EuphorbiaceaeEuphorbia ipecacuanhaeCarolina IpecacLongleaf pine sandhills, other dry, barren sands.CT (formerly), NY (Long Island), NJ, and se. PA (Rhoads & Block 2007) south to ec. GA, on the Coastal Plain.image of plant
EuphorbiaceaeEuphorbia laredanaLaredo SandmatDunes, open sandy, gravelly, or loamy areas, disturbed areas.S. TX south to ne. Mexico (NLE, TAM).
EuphorbiaceaeEuphorbia lasiocarpaRoadside SandmatDisturbed uplands.Native of the Neotropics and probably only introduced in our area.
EuphorbiaceaeEuphorbia lataHoary SandmatDry calcareous areas.Sw. KS and s. CO south to c. TX, w. TX, NM, and n. Mexico (CHH, COA).
EuphorbiaceaeEuphorbia lathyrisCaper Spurge, Myrtle Spurge, Mole PlantRoadsides, disturbed areas.Native of Europe.image of plant
EuphorbiaceaeEuphorbia longicrurisWedge-leaf SpurgeGrasslands, glades, prairies, and woodlands over calcareous to sub-acidic rocks.W. AR and OK south to TX.
EuphorbiaceaeEuphorbia lucidaLeafy SpurgeDry fields.Native of Europe. Excluded from Maryland based upon lack of voucher (Knapp and Naczi 2021).image of plant
EuphorbiaceaeEuphorbia maculataMilk-purslane, Spotted Spurge, Spotted SandmatGardens, fields, disturbed places, crevices in pavement or sidewalks.QC west to ND, south to s. FL and TX, south into tropical America; introduced in various places worldwide.image of plant
EuphorbiaceaeEuphorbia marginataSnow-on-the-mountainUpland sites (prairies, woodlands) over calcareous substrates; eastwards on roadsides and in disturbed areas.MN and MT south through the Great Plains to MO, TX, NM, and Mexico (CAM, COA, OAX, SLP, SIN, TAB, TAM, VER).image of plant
EuphorbiaceaeEuphorbia meganaesosFeatherman's SpurgeCoastal prairies and beaches.Sw. LA and se. TX.
EuphorbiaceaeEuphorbia mendeziiMendez's SandmatDisturbed uplands.Native of the Neotropics.
EuphorbiaceaeEuphorbia mercurialinaCumberland Spurge, Mercury SpurgeRich moist to dry forests over mafic or calcareous rocks.S. KY south through e. TN to nw. GA and n. AL. Apparently introduced in VA. It has been attributed to NC since 1992, but this material does not match E. mercurialina and is treated here as Euphorbia species 5.image of plant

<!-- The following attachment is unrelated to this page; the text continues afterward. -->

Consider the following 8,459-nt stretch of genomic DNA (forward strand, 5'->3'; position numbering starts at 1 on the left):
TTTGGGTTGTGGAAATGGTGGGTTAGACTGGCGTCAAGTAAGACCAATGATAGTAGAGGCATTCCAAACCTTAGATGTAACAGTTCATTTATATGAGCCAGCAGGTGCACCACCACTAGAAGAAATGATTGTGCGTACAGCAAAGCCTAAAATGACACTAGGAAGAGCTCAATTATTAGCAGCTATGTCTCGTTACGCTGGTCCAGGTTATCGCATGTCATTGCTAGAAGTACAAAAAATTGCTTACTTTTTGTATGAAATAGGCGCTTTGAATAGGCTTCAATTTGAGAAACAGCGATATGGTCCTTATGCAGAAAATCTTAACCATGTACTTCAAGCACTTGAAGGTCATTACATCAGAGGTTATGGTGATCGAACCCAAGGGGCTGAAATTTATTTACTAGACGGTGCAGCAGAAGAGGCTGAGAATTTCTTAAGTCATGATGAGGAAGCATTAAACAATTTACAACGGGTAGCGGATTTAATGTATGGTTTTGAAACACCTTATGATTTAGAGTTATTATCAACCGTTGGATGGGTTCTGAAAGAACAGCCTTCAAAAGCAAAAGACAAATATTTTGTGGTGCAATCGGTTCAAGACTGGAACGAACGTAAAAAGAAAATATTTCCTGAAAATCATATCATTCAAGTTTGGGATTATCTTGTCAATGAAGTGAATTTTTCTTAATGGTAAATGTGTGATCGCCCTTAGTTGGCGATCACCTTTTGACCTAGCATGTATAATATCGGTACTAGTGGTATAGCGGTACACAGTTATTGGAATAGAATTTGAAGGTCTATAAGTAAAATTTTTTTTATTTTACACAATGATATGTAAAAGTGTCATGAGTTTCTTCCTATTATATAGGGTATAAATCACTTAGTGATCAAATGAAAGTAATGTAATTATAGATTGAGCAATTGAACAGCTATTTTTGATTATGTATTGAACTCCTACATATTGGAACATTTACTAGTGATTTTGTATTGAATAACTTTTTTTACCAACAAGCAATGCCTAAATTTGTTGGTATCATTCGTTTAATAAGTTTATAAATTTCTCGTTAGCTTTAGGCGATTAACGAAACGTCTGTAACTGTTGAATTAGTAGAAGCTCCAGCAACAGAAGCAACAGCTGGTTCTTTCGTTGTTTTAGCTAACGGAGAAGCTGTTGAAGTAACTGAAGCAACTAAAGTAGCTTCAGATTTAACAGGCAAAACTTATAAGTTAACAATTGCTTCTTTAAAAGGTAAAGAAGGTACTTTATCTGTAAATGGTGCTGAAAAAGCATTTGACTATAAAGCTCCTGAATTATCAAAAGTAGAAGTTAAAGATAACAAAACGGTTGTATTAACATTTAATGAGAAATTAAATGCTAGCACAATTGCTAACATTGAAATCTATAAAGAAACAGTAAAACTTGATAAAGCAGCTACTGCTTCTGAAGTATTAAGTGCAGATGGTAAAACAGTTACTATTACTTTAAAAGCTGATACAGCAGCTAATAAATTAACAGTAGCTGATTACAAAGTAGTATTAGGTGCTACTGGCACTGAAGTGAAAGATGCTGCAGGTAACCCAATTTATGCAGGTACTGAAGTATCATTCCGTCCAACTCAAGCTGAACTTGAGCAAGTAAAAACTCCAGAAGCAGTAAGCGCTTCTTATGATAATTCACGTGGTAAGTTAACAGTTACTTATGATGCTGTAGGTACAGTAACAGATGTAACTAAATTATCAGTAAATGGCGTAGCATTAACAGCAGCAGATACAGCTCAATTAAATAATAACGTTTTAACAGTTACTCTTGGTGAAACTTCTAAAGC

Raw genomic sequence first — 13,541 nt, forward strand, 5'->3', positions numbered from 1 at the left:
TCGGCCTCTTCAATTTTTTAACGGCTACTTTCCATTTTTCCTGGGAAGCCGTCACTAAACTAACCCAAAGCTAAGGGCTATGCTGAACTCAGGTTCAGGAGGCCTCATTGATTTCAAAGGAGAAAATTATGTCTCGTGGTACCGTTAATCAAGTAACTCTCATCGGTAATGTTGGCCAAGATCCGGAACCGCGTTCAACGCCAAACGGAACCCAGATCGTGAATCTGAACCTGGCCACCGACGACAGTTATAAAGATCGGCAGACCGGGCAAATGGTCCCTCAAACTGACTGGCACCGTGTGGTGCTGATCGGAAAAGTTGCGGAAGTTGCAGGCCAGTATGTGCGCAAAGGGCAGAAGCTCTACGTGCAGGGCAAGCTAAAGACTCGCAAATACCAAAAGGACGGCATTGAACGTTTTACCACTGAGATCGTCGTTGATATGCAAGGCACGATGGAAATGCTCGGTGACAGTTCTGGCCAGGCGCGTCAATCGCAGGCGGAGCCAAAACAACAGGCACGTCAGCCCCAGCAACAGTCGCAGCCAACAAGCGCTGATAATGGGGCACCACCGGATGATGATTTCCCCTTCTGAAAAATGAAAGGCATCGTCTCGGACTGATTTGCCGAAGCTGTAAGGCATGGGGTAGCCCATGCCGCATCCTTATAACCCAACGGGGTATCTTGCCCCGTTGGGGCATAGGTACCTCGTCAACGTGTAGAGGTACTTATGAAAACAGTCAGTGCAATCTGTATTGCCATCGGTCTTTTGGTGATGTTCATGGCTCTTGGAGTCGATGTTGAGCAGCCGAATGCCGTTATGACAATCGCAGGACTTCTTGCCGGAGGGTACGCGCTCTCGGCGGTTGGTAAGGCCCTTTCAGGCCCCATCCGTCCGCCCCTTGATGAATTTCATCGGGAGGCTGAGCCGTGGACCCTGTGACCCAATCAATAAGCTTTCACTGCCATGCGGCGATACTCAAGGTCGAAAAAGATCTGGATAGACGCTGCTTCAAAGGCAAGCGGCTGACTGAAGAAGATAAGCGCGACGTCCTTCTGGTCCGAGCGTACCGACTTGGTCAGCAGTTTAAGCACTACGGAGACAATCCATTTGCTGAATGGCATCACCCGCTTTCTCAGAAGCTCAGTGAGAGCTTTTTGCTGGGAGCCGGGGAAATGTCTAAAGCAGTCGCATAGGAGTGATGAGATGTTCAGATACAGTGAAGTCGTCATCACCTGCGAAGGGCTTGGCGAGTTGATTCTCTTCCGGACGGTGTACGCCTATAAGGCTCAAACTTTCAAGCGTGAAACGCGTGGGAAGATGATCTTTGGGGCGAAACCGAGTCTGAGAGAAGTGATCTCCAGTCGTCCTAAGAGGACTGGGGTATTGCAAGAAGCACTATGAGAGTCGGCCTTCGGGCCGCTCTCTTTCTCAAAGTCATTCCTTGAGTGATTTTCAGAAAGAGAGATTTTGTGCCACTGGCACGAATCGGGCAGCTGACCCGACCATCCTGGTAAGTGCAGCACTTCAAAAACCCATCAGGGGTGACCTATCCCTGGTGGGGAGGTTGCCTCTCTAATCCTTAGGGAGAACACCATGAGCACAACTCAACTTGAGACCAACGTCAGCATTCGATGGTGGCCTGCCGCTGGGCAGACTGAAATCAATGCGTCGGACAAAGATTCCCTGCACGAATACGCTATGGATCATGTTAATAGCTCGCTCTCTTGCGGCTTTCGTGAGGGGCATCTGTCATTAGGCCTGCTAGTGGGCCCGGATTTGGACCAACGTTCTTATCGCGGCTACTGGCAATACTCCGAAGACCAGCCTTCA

EuphorbiaceaeEuphorbia mesembryanthemifoliaCoastal Beach SandmatDunes, coastal strands, coastal grasslands, disturbed uplands.FL peninsula (from Flagler County on the east coast and Dixie County on the west coast south to s. FL); Bermuda; West Indies; s. Mexico and Central America.
EuphorbiaceaeEuphorbia miliiCrown-of-thornsEstablished from horticultural use.Native of Madagascar.
EuphorbiaceaeEuphorbia missuricaPrairie SandmatPrairies, floodplains, fields, other sandy or calcareous dry areas.MN, ND, and MT south to c. AR, TX, and NM.
EuphorbiaceaeEuphorbia nutansEyebane, Upright Spotted SpurgeFields, gardens, waste places, disturbed ground.NH west to MI and ND, south to Panhandle FL and TX; south into the Neotropics, and introduced in various places worldwide.image of plant
EuphorbiaceaeEuphorbia oblongataEggleaf Spurge, Balkan SpurgeRoadbanks, disturbed areas.Native of Balkan Europe. Urban areas from AL and GA (?) north to Long Island and CT (?). Apparently well naturalized and documented in the w. US; more distribution work is needed in the e. US. At present, perhaps only an intermittent and often-overlooked species naturalizing in urban and garden-adjacent areas.image of plant
EuphorbiaceaeEuphorbia obtusataWoodland SpurgeRich bottomland forests.Sc. PA west to IN and IA, south to GA, SC and TX.image of plant
EuphorbiaceaeEuphorbia ogdeniiBroom SandmatPine rockland, coastal rock barrens, and canopy gaps or edges of rockland hammocks.Endemic to s. FL.
EuphorbiaceaeEuphorbia ophthalmicaFlorida Hammock SandmatRoadsides, flowerbeds, other disturbed areas, hammocks.GA and PA (Kartesz 1999), widespread in FL (Wunderlin & Hansen), but not in North America (Q). Widespread in Mexico. See Barger et al. (2012) for discussion of AL occurrences.image of plant
EuphorbiaceaeEuphorbia ouachitanaOuachita SpurgeDry to dry-mesic woodlands and forests over shale, sandstone, novaulite, or limestone; bluffs and cliffs on sandstone or shale.Endemic to the Interior Highlands (s. MO to ne. TX), except also disjunct to river bluffs in the Nashville Basin (TN).
EuphorbiaceaeEuphorbia paraliasSea SpurgeBallast waif.Native of Mediterranean Europe, n. Africa, and w. Asia.image of plant
EuphorbiaceaeEuphorbia peplidionLow SpurgeDry, sandy or calcareous areas.Se. and sc. TX.
EuphorbiaceaeEuphorbia peplusPetty SpurgeDisturbed areas.Native of Eurasia. Naturalized in Watauga County, NC (Poindexter, pers. comm.).image of plant
EuphorbiaceaeEuphorbia pergamenaRockland Spurge, Rockland SandmatPine rocklands.S. peninsular FL (Collier and Miami-Dade counties south through the Monroe County keys); West Indies (Cuba, Hispaniola, Mona Island of Puerto Rico).
EuphorbiaceaeEuphorbia pinetorumPineland Spurge, Everglades PoinsettiaPine rocklands.Endemic to s. FL.